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Original Issue

Milo Valenzuela

So much about the 2008 Triple Crown chase of Big Brown had a familiar ring to Ismael Valenzuela. He's ridden a superhorse. He's won the Kentucky Derby and the Preakness, only to fall short in the Belmont. And he knows, firsthand, the heartache of seeing a horse break down along the way, as the filly Eight Belles did at Churchill Downs. In 1958, atop the great Tim Tam, Valenzuela won the first two legs of the Triple Crown and entered the Belmont a 3--20 favorite. As the field turned for home, Valenzuela had Tim Tam in perfect position, a length and a half off the lead, when he felt the colt take a bad step. Tim Tam hobbled home on a fractured right foreleg. "I tried to ease him up, but he still wanted to run," says Valenzuela, now 73. "He finished second, and I couldn't pull him up until the clubhouse turn. Then I felt the tears start to come." Valenzuela saved his horse's life by dismounting and holding the injured leg off the ground until help arrived. Tim Tam never raced again but did live for another 24 years.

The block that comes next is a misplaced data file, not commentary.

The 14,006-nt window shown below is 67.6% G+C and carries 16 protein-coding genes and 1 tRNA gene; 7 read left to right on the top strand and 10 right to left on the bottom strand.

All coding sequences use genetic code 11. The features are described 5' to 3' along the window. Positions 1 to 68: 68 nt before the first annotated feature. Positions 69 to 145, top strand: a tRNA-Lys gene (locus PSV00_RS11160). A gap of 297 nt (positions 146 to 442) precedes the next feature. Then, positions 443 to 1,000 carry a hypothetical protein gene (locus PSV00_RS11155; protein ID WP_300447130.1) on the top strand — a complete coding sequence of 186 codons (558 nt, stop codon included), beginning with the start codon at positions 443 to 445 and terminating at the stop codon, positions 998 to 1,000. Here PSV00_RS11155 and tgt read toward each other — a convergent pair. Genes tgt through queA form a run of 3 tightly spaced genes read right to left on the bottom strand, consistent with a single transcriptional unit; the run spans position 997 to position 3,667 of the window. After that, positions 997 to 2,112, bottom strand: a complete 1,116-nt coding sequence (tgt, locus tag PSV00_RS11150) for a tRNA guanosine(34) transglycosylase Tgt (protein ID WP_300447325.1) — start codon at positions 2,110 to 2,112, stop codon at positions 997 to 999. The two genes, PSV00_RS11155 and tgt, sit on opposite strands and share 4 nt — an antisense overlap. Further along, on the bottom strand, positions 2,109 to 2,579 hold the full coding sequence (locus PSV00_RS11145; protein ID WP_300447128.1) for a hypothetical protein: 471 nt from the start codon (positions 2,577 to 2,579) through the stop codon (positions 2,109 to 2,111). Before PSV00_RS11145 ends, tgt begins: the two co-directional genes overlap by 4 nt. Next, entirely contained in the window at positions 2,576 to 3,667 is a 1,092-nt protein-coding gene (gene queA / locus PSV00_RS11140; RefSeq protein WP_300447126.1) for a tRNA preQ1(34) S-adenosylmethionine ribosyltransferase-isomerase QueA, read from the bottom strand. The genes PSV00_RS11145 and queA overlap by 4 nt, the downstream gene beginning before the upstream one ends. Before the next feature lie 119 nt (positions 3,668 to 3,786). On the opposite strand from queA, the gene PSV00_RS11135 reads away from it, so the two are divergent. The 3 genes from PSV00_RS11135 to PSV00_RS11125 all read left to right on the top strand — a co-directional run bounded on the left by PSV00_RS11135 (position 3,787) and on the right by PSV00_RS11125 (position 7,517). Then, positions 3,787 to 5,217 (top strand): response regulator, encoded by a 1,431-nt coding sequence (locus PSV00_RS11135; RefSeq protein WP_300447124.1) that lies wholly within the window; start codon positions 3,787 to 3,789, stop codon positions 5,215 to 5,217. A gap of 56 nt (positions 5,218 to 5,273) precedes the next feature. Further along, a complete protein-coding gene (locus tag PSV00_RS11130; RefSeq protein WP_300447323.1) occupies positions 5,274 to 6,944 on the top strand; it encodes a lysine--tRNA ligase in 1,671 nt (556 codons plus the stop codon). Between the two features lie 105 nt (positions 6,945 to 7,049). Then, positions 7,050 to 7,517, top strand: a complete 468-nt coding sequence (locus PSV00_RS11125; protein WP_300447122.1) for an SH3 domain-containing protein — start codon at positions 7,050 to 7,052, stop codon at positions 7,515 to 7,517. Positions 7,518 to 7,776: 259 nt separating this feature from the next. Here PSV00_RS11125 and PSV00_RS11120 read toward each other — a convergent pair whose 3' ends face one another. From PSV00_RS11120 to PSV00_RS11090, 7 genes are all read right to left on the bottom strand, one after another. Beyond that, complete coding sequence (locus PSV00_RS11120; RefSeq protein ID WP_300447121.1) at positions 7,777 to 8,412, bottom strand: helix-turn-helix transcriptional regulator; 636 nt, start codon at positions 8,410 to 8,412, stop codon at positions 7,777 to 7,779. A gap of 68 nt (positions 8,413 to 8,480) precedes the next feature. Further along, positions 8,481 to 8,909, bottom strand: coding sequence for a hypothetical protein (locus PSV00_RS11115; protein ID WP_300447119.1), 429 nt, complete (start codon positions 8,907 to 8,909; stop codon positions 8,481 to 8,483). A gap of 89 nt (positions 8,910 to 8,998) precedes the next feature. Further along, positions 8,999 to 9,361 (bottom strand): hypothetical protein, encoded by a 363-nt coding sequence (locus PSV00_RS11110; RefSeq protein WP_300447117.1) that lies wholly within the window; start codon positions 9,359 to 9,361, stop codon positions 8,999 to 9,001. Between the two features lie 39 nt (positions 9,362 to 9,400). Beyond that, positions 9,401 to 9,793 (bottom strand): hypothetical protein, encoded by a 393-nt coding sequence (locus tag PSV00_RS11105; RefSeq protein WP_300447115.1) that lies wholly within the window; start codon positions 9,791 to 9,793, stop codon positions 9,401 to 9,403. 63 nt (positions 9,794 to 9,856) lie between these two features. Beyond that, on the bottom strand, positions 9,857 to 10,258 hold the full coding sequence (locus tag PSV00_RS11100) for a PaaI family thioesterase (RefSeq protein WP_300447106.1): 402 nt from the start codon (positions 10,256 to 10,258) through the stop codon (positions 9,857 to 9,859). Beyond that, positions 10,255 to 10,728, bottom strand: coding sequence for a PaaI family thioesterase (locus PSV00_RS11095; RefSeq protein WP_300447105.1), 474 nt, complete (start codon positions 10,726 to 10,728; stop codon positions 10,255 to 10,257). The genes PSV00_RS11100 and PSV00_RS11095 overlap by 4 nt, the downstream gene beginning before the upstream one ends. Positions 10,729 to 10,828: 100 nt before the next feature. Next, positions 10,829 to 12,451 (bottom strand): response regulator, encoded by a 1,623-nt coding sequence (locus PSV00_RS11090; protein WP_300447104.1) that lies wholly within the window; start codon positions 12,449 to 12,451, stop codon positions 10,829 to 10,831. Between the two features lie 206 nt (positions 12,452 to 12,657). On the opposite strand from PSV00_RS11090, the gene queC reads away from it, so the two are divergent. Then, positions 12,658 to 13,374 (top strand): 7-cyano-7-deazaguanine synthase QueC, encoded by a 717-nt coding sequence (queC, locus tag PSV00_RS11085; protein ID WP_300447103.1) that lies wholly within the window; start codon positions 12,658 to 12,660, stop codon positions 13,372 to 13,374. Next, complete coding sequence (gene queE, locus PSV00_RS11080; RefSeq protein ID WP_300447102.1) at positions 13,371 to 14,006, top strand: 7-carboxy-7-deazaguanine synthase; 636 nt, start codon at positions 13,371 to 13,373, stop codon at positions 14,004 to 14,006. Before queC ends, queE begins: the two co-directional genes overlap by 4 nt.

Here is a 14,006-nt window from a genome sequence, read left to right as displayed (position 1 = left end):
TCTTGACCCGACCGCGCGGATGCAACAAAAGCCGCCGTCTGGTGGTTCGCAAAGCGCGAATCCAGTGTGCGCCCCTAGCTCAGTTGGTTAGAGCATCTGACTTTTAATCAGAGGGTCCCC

During three decades in the irons, Valenzuela won 2,545 races and was the regular rider for Kelso, who won five straight Horse of the Year titles in the early '60s. After hanging up his tack in 1980, Valenzuela was a trainer, then began breaking yearlings, teaching young horses the basics of racing. A widower, he has been retired since the late 1990s. Now suffering kidney failure and confined to a wheelchair, he lives with his oldest daughter, Patricia, in Arcadia, Calif., just a few furlongs from Santa Anita. At that track last month, Valenzuela was inducted into racing's Hall of Fame, thus rejoining his old partner. "All Tim Tam wanted to do was run," says Valenzuela. "It's great to be back with my old friend."



DÉJ√Ä VU Tim Tam and Valenzuela romped at the Derby, but a near tragedy in the Belmont cost them a shot at the Triple Crown.



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